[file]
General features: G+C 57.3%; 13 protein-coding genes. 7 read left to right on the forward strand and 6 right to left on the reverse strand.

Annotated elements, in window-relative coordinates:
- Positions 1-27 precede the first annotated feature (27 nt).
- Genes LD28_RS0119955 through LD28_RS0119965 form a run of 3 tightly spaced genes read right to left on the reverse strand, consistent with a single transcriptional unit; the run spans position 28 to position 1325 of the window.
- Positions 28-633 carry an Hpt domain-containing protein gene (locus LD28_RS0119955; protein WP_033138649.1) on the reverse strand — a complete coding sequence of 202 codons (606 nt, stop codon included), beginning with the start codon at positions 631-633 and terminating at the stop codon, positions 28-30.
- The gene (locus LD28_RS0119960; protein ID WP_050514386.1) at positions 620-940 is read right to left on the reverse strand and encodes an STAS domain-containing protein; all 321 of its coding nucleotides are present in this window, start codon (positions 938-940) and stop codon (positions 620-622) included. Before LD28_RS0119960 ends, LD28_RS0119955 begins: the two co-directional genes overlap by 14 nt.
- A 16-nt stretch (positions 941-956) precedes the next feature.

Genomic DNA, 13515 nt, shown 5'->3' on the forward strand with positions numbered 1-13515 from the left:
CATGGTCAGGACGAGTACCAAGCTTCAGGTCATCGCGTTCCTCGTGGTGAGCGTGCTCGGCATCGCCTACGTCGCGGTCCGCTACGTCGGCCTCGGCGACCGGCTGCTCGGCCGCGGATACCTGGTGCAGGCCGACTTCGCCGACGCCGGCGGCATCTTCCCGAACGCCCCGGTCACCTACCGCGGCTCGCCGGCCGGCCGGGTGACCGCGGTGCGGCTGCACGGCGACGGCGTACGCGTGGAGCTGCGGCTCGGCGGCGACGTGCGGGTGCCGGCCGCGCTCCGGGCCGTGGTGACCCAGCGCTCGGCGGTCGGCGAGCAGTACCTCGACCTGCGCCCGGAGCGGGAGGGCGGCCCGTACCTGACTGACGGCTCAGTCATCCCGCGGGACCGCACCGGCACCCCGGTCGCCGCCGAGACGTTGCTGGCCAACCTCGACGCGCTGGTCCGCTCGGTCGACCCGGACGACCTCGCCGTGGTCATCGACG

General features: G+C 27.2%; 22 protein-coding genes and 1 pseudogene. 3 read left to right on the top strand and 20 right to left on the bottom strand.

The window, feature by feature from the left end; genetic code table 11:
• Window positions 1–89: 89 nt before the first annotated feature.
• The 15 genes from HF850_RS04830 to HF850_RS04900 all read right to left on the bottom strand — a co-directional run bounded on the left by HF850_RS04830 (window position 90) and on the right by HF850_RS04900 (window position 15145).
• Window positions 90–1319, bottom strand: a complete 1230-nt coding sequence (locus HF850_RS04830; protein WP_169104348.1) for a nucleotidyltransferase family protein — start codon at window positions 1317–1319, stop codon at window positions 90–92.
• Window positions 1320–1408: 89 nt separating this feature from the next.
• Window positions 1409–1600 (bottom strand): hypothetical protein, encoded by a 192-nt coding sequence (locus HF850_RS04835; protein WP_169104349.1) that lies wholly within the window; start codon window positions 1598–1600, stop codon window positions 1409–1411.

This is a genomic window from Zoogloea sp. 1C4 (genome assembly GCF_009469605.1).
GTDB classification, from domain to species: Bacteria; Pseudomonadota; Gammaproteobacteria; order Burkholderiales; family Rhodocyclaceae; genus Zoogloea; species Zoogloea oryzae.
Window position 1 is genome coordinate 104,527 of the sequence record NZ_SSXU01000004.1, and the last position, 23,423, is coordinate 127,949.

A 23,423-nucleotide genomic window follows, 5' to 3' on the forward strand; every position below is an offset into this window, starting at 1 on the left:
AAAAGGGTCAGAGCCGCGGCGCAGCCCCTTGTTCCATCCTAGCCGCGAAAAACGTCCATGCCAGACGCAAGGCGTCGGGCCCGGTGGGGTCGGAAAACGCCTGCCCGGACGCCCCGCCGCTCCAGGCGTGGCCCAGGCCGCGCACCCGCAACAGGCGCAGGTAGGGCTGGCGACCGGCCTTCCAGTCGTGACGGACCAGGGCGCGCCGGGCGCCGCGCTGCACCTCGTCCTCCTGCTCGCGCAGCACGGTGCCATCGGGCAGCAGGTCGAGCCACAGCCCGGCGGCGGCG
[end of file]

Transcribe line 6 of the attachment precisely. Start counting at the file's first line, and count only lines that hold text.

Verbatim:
- The gene (locus LD28_RS0119960; protein ID WP_050514386.1) at positions 620-940 is read right to left on the reverse strand and encodes an STAS domain-containing protein; all 321 of its coding nucleotides are present in this window, start codon (positions 938-940) and stop codon (positions 620-622) included. Before LD28_RS0119960 ends, LD28_RS0119955 begins: the two co-directional genes overlap by 14 nt.